Minister of State at the Department of Jobs and Enterprise, Ged Nash, told Mandate yesterday that the Office of the Attorney General is drafting the bill, which would “provide a strong and effective remedy where employers refuse to negotiate by way of collective bargaining”. He said he hopes to see it enacted by the middle of the year.
Mandate welcomed the news in the wake of Thursday’s industrial action by 6,000 Dunnes Stores workers at some 100 stores. It will give hope to those workers and the hundreds of thousands of others in similar circumstances across the country, the union said.
Mandate assistant general secretary Gerry Light said Mr Nash’s commitment would see stronger powers for the Labour Court whereby it could issue determinations enforceable through the circuit court.
“It’s important that this power would specifically be applied where employers such as Dunnes Stores refuse to engage in collective bargaining with workers through their unions,” Mr Light said.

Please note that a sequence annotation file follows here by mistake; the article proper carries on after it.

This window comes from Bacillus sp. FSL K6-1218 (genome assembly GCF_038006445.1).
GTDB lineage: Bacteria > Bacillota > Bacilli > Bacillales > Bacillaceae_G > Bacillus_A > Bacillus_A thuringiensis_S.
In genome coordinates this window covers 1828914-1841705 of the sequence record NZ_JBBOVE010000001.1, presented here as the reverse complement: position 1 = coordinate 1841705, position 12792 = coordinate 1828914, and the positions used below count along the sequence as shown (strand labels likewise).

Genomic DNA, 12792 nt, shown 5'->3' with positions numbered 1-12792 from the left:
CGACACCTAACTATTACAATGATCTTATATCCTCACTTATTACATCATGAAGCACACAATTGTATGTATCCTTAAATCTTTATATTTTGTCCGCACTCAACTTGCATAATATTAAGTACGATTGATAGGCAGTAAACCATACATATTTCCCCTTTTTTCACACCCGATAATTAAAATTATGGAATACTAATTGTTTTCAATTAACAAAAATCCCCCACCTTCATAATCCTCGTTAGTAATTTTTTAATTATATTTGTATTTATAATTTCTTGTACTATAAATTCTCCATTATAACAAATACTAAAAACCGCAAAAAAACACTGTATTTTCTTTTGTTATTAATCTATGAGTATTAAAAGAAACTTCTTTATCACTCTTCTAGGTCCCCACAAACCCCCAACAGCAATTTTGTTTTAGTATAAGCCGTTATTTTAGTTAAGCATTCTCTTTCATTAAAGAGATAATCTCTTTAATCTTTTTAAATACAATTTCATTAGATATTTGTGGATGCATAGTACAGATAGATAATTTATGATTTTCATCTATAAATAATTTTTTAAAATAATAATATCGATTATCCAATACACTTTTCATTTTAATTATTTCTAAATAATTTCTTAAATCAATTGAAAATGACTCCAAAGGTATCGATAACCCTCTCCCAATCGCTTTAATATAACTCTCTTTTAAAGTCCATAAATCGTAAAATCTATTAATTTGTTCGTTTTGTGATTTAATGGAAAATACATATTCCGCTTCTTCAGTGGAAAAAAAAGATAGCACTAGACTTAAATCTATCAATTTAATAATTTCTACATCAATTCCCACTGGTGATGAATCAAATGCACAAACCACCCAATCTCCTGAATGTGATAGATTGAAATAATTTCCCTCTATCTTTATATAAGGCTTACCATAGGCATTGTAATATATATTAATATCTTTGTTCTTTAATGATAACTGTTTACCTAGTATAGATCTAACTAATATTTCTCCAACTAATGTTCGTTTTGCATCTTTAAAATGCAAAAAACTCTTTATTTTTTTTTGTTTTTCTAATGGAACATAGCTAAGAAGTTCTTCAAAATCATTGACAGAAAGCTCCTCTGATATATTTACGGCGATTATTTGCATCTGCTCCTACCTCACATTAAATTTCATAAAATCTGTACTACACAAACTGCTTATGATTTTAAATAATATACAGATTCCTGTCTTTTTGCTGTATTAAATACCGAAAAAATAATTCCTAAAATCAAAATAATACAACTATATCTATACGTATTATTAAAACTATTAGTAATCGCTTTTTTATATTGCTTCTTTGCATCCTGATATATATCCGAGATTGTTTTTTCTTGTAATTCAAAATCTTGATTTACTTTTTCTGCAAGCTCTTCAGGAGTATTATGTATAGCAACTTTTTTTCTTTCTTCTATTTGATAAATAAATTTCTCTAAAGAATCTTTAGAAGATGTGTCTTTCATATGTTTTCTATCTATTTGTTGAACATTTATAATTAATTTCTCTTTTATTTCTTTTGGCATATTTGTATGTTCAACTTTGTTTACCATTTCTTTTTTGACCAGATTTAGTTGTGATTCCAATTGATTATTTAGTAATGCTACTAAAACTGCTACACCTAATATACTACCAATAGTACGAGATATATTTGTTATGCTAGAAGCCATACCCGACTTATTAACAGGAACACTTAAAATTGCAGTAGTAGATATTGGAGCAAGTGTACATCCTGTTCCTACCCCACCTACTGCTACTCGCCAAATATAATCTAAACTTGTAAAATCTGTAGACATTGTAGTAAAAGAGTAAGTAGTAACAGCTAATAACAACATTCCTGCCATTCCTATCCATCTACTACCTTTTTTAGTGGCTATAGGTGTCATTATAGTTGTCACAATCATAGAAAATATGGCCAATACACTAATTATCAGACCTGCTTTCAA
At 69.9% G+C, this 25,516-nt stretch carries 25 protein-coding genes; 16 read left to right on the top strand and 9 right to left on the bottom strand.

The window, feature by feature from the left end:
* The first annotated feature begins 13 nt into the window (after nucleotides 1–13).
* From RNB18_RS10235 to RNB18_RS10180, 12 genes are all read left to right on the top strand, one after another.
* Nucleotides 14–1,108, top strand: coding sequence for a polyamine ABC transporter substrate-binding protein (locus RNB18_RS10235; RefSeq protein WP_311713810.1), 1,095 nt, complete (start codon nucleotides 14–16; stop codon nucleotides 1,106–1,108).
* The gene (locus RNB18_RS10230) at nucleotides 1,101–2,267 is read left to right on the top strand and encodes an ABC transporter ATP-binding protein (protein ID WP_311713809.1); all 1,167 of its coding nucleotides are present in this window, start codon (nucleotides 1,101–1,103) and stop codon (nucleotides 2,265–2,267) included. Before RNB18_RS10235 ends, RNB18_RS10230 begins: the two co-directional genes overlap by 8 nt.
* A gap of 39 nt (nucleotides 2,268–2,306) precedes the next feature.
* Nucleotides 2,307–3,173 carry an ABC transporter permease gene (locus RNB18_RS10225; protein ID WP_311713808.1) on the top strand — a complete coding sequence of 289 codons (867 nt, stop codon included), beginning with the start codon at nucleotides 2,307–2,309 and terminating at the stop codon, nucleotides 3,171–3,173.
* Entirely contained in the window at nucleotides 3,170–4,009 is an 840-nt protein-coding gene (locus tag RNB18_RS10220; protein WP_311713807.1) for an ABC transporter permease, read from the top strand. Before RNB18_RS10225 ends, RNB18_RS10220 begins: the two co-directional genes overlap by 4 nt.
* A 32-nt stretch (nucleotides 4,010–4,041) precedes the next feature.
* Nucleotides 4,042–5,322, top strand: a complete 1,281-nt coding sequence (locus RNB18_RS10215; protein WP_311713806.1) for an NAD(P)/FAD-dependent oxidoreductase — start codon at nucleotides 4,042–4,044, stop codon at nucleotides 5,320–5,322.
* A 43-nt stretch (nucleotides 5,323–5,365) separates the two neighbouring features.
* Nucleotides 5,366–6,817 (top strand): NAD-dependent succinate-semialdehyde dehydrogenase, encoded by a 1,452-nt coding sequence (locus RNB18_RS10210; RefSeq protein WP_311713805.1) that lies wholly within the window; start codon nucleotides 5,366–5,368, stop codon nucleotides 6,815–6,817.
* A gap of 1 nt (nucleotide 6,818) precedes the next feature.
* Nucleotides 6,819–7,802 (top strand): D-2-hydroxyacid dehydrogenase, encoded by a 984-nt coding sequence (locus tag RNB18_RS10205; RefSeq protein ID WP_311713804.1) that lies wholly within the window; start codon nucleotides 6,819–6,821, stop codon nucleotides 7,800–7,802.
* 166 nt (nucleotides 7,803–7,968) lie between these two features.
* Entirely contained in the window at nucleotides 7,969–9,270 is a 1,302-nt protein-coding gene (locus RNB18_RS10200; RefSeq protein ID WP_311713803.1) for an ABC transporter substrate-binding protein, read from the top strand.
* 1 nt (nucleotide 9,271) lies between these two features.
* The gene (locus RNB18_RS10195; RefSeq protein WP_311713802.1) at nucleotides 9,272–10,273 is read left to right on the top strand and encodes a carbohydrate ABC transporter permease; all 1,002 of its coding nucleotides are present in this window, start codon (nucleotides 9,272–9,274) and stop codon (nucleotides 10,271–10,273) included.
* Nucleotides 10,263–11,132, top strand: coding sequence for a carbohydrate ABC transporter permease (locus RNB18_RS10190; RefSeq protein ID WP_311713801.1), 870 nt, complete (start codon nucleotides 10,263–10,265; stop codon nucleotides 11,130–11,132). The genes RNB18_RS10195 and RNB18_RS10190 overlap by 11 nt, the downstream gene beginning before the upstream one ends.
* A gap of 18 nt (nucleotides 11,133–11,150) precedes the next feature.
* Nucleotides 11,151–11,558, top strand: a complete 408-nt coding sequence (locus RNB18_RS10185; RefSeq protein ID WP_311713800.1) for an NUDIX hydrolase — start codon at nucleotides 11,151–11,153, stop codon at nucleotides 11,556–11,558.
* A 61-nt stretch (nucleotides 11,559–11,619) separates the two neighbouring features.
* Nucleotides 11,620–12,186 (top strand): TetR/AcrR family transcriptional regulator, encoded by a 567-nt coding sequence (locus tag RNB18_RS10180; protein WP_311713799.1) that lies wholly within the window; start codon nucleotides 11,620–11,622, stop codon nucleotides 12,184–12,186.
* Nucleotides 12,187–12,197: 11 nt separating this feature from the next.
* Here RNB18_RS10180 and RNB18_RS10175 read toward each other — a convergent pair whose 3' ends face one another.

“There is also a commitment to protect workers from victimisation for claims lodged by their unions.”
Members of Mandate’s 11 divisions are due to meet next week to discuss possible further industrial action against Dunnes Stores.
Meanwhile, the Ryanair Pilot Group, which represents most of the pilots in an airline where more than 60% of pilots are engaged on zero-hours contracts, has backed Dunnes Stores workers over the strike.
“The use of zero-hour contracts is an affront to every worker’s right to earn a living wage and not to be exploited by an employer in a fundamentally unequal employment relationship,” said group chairman Evert van Zwol.